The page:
It is unfortunate that many of the prisoners go back for some case "mistakes" mostly small infractions. Society as a whole even on the best of times is hard for those folks who want to make a real change. Now a days they are not even given a second chance.

    The legislature needs to form a joint committee on how to get things going. We as a state can not afford to keep the people behinds the gates for long periods of times.

  2. Mr. Clarke,

    You are correct, more could and should be done. Many will say it is their mistakes and they should be the one to pay the price. Fact is with a bit of help most can and will become productive members of our community. Some never will.

    It all takes money. Many think changes are needed and are correct but most want someone else to pick up the tab for all of it.

    Would be nice to see a good "jobs" program in our jails and prisons so that the inmates could earn money that is banked away until they are released. Many return to crime because they have nothing when they get out. Let them earn and many will not return.

    The programs in the article try and they function by those that feel the desire giving of their time and money. That is a good start. The court program is going to end because of lack of funds.

    Money is not the total answer but it helps get over some of the road blocks that they run into when they are released.

  3. Isn't the problem that they get a low wage job, say 9 bucks an hour, and get sick of working for next to nothing? Yes, they're working, but why get out of bed in the morning, realizing that selling drugs will get them more money in an hour than a week at Jack in the Box? Education is the key, but for the vast majority, it's too late. Back to the slammer time for most.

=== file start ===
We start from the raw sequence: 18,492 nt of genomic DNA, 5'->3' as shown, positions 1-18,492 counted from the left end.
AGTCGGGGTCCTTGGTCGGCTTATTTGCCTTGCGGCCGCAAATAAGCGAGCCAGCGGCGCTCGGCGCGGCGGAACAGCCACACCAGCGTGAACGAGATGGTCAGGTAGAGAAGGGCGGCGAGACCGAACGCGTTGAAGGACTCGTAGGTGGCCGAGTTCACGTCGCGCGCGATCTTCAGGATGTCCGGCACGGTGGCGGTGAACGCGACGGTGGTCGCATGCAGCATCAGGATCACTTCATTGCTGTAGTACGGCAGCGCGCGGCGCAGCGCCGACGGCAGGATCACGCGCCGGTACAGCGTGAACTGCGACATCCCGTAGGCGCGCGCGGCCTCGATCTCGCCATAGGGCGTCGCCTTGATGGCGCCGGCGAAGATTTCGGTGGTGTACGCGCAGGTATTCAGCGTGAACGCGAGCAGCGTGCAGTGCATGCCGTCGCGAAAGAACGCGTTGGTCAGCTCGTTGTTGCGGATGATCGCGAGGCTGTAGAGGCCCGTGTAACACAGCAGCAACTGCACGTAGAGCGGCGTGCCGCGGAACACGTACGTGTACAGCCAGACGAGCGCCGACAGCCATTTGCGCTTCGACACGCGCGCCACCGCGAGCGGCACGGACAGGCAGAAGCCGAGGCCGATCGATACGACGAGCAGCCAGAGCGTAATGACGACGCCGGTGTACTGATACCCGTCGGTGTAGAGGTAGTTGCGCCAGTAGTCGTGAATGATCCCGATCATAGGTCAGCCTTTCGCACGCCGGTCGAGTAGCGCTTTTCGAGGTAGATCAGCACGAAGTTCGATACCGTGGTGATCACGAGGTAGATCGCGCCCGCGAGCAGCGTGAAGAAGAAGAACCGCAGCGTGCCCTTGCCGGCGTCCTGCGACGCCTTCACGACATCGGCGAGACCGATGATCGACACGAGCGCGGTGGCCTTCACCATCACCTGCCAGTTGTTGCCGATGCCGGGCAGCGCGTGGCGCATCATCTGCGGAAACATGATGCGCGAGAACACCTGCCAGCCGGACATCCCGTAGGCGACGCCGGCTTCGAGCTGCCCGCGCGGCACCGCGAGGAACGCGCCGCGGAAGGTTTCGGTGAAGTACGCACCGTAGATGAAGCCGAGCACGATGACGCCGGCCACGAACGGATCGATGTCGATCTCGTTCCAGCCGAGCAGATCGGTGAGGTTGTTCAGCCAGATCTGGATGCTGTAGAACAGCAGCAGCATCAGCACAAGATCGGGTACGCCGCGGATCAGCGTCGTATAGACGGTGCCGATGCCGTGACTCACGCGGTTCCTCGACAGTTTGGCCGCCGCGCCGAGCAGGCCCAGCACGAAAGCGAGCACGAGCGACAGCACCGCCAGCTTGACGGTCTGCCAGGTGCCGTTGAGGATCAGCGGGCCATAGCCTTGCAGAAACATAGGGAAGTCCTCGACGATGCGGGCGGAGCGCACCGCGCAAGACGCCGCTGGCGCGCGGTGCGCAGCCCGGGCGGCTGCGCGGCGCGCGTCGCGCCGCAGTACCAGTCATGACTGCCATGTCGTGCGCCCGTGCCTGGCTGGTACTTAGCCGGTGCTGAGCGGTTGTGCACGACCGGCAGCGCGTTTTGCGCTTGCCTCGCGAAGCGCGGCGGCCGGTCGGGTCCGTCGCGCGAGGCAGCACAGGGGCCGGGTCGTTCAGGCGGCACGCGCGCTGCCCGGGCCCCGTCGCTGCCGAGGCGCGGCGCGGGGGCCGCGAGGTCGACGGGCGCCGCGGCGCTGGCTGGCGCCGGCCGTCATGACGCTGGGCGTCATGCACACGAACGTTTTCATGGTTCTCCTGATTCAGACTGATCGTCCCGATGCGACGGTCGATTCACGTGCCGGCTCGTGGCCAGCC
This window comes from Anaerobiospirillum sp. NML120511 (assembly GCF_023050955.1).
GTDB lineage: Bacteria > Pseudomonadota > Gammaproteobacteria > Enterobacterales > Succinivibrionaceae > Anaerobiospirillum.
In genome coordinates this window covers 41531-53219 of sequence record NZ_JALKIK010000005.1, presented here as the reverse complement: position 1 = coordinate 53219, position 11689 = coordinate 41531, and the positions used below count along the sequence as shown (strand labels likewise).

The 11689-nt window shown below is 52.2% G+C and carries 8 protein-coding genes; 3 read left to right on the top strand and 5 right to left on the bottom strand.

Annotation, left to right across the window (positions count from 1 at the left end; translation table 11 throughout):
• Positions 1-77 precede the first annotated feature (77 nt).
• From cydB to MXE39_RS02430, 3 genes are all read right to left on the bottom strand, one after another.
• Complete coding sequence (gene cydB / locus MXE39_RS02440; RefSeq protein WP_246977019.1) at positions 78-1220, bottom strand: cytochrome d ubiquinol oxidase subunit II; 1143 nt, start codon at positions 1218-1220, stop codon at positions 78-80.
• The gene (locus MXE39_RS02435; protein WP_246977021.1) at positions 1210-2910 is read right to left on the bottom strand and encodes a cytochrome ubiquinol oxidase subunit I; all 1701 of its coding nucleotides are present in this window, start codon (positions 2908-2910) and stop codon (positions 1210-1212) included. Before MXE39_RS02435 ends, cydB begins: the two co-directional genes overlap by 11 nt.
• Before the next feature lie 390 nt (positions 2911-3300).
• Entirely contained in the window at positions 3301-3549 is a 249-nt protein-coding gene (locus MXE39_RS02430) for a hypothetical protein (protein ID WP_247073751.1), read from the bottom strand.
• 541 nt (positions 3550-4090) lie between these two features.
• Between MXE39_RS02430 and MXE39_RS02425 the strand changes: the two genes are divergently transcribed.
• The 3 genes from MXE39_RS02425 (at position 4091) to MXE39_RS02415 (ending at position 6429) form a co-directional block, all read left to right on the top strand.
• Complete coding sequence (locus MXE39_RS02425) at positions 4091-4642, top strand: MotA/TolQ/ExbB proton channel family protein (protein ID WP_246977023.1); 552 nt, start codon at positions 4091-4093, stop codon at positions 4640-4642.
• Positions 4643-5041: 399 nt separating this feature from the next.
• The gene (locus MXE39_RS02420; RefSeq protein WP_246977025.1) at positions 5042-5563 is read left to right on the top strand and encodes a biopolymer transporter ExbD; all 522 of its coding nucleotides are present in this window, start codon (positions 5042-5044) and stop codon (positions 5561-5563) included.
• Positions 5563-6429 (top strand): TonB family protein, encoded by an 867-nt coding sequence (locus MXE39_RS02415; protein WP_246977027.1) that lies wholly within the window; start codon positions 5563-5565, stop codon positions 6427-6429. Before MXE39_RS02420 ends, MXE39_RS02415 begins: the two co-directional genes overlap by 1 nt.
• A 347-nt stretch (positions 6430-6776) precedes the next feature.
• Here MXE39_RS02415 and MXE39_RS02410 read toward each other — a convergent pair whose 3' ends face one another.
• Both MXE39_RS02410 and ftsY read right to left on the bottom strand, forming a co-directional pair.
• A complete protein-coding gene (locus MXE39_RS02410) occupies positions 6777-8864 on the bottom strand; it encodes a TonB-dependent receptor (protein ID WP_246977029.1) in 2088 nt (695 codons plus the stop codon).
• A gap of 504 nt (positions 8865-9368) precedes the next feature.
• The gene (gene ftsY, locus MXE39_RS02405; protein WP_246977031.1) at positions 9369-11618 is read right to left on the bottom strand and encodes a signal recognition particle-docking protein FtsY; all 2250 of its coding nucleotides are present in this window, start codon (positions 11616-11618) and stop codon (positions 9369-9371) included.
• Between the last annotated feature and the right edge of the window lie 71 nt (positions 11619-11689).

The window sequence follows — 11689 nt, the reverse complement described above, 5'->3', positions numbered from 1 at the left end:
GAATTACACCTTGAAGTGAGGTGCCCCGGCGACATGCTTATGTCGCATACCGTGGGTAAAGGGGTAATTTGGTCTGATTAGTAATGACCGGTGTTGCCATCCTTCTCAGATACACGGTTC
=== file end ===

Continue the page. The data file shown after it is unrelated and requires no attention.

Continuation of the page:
4. You can live better on Welfare than working--so many convicts, or ex-cons, find a semi-significant other, such as a "girlfriend" with kids who is receiving assistance. They get the free housing, food stamps, lihea utilities, child care.... And thus, generations of abuse continue as their kids grow up thinking this is normal or OK--to live off others by what is given and what they can take--crime continues at their leisure.
    I doubt that we can find funding to add programs for convicts. Perhaps we need to cut social welfare programs so it is not so lucrative to live off the lamb rather than working for a living.

  5. Ms. Valley, you struck a nerve with your comment on "lost everything" when incarcerated. True and it would be difficult to re-acquire. During the past week I was again approached to provide for a mother and son who "lost everything" a few months ago. It seems she was evicted for non payment of rent and took what she could carry. Now the social service agencies have said she's been "set up" one too many times. When finally the government turns you away, you still turn to others to GIVE you furniture for "my son." Before I digress too much, what are your thoughts on the failure of K-12 to provide classes on BASIC LIFE SKILLS--the sort of class that's mandatory when you sign up for TANF welfare? What I'm getting at is that K-12 must recognize that many students do NOT have good parental influence and do NOT KNOW THEIR OPTIONS. So, a percentage of them wind up in jail. Another percentage on the streets. Another percentage suffer thru and rely on friends and relatives until they find work. Maybe upon arrest, these people could recognize what's going on and call Salvation Army (or other non profit or friends) to pick up everything they're losing so they can provide to the people being released from prison. Perhaps even Salvation Army would recognize that they'll need the help when released.